--I do object to people calling supporters of the law "racist." I don't particularly object to calling the law itself racist, because, again, I think it is navoidable that it will have a racist upshot. Both articles you cited featured only people calling the law racist.

(((when their opponent makes arguments A., B., and C., simply cry "Racist!" and think they have actually refuted the arguments.)))

Having read both Rev Cyn and Monkey Mind's blog posts, I'm shocked that you really thought that's what they were doing. Monkey Mind's post is thoughtful and to my mind addresses addresses some of A,B,C as far as Arizona is concerned. He just deniest that A, B, C is a problem in Rhode Island and says that laws to control/prevent A, B, C aren't necessary there. RevCyn's was written more quickly and seems to take a "If Racism is in the solution, no matter the problems, we need to find a different solution" stance.

So, again, where are these people: "These posts haven't been aimed at you, they've been aimed at UU bloggers who use words like racist, fascist, dictatorship, etc. The kind who, when their opponent makes arguments A., B., and C., simply cry "Racist!" and think they have actually refuted the arguments."

I get that some drugs come from Mexico, and had already said that, but I'm not sure where you're getting "most" though. I will concede that "most" cocaine comes through Mexico. It's too bad that the DEA's efforts in Mexico, are proving so ineffective, but I'm fairly cynical about the drug war

I like the FBI statistics because they are presented AS statistics, not as part of an article trying to make a larger point and using statistics to justify it. In theory, that doesn't make them any more reliable, but I find them more trustworthy for this reason.


Joel Monka said...

"...Monkey Mind's post is thoughtful..." I said about Monkey Mind, "...and Monkey Mind, which takes a balanced view,...", and of Rev. Cyn's, "...She opens the post by saying she won't say 'Nazi',..." I also said "So it's probable that I was conflating reaction to this issue with many others in my mind- but then, this post isn't only about the immigration comments, but a general practice." In the first paragraph of the post I had mentioned the presidential race, which was one of the first two things I had thinking of when I said, "The kind who, when their opponent makes arguments A., B., and C., simply cry "Racist!" and think they have actually refuted the arguments." I was thinking of being told that the argument that Senator Obama was doing better in the polls than any other Democratic candidate in modern history was "not logical"- it was still racism, regardless. Or in a different blog, Governor Palin being chosen was proof of "white privilege", and my pointing out that nobody said that about Howard Dean, and Palin had more political experience, had been elected to more offices, and ran a more populous state with a higher budget wasn't considered a serious argument. There were other past instances of racism and sexism claims I was thinking of, too- the post was inspired by the Arizona debate, but not limited to it, and had said so in the beginning.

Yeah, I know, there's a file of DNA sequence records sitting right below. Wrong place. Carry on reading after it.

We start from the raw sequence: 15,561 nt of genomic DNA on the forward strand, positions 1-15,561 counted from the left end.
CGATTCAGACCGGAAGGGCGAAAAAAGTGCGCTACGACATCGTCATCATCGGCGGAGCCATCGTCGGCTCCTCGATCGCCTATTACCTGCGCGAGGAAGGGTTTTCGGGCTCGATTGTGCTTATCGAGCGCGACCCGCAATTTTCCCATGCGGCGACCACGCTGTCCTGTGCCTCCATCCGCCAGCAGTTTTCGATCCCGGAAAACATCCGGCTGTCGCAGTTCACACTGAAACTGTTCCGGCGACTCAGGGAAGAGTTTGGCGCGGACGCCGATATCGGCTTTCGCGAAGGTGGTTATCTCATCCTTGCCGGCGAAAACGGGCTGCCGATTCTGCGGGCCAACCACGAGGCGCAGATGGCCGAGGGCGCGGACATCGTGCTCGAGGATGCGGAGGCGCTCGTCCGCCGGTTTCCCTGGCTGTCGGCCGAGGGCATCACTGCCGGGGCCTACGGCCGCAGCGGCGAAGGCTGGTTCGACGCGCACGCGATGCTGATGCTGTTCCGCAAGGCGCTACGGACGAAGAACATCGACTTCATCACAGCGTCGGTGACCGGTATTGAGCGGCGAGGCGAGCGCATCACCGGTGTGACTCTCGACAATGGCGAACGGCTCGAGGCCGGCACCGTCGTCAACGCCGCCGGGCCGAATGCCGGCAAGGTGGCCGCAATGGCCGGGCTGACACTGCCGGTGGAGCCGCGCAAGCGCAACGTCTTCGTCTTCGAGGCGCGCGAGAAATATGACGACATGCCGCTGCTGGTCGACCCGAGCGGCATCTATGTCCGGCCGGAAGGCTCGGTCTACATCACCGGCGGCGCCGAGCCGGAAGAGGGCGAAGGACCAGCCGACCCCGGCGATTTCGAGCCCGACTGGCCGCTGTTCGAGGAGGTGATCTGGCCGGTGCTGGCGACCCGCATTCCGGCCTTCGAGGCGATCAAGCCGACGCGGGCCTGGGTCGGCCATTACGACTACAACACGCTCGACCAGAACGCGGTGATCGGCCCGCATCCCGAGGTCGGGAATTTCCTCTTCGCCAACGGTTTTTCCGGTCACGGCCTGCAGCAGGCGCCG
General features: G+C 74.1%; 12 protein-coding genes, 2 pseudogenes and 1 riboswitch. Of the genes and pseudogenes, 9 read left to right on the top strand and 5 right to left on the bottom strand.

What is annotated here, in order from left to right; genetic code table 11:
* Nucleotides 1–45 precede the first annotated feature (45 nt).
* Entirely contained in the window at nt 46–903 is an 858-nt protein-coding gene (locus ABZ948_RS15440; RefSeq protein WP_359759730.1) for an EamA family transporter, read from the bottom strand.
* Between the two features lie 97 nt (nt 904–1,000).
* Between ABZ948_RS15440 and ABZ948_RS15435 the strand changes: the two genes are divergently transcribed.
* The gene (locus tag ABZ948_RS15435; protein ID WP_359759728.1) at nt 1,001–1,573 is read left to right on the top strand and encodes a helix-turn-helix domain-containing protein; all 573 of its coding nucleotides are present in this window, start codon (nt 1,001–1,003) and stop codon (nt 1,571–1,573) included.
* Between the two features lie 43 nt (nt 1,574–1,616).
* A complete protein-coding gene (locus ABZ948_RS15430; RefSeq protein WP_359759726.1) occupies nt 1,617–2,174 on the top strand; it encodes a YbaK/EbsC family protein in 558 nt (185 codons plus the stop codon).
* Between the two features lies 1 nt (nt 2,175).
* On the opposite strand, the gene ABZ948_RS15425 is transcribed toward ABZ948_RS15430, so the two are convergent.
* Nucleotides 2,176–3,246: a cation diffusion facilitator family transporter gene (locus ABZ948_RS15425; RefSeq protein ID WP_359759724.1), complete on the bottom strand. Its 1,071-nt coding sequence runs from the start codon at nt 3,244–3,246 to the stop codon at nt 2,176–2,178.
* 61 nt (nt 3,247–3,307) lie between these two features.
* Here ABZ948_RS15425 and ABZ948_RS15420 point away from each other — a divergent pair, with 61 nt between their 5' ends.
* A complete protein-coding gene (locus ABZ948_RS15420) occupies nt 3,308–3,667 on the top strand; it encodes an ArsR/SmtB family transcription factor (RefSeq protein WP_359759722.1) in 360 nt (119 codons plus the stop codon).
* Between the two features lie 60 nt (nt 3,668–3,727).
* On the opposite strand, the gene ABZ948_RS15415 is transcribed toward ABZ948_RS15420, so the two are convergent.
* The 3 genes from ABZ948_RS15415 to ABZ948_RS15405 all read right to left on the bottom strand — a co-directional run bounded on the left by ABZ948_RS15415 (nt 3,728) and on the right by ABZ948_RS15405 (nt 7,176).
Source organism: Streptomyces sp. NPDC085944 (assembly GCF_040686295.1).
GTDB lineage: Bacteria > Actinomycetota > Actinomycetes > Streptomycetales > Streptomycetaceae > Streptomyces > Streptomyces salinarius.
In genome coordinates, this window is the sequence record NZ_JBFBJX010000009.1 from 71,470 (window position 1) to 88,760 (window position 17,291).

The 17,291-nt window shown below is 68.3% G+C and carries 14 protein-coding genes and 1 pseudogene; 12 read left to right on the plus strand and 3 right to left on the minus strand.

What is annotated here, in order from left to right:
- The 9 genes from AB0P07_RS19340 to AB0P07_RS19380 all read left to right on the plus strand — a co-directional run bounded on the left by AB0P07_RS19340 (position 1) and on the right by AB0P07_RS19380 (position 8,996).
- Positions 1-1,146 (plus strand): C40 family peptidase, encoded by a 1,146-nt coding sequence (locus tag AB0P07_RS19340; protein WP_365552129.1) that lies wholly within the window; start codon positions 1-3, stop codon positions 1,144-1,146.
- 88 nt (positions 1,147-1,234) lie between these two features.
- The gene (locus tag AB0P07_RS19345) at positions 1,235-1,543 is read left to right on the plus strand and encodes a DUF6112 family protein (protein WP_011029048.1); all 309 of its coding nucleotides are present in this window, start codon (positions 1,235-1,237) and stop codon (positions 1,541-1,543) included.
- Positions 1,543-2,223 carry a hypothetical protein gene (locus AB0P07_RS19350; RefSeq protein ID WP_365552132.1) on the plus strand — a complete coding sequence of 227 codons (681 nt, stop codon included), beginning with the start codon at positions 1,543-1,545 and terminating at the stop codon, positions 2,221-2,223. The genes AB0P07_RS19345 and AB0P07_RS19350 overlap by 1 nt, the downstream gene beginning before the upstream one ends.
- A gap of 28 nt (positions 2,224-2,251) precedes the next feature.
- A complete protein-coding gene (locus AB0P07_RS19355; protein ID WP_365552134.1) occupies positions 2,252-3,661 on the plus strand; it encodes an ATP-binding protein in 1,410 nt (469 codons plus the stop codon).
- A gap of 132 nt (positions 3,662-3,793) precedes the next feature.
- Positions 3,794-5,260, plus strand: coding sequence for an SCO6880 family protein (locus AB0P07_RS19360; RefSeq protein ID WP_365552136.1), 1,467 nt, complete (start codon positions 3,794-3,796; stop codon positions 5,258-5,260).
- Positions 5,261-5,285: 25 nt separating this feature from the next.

"I get that some drugs come from Mexico, and had already said that, but I'm not sure where you're getting "most" though. I will concede that "most" cocaine comes through Mexico."

Ok, Most cocaine. On Marijuana, I quoted the DEA saying, "Marijuana smuggled into the United States, whether grown in Mexico or transshipped from other Latin American source areas, accounts for most of the marijuana available in the United States. Marijuana produced in Mexico remains the most widely available." There's the word "most". On meth, combine the quotes above concerning the nationwide distribution of Mexican meth with "Clandestine laboratories in California and Mexico are the primary sources of supply for methamphetamine available in the United States." "Primary source" sounds a little like "most". Those three drugs alone are most of the illegal drug problem in the United States, by any measure- number of users, amount of money spent, number of arrests. The biggest of the second tier drugs is heroin- and the quotes above use the phrase, "...a dominance of the wholesale and retail markets by South American heroin..." which is now largely being imported through Mexico, and distributed within the US by Mexican polydrug dealers. And while most ecstasy is manufactured in Europe, a large amount of the actual smuggling is now transshipped through Mexico. That's where I'm getting "most" from. Perhaps the DEA figures are wrong, and perhaps I'm misinterpreting their use of "most", but I don't think the evidence against those figures and that interpretation is so clear-cut as to amount to repeating lies, exaggerations, and fear mongering.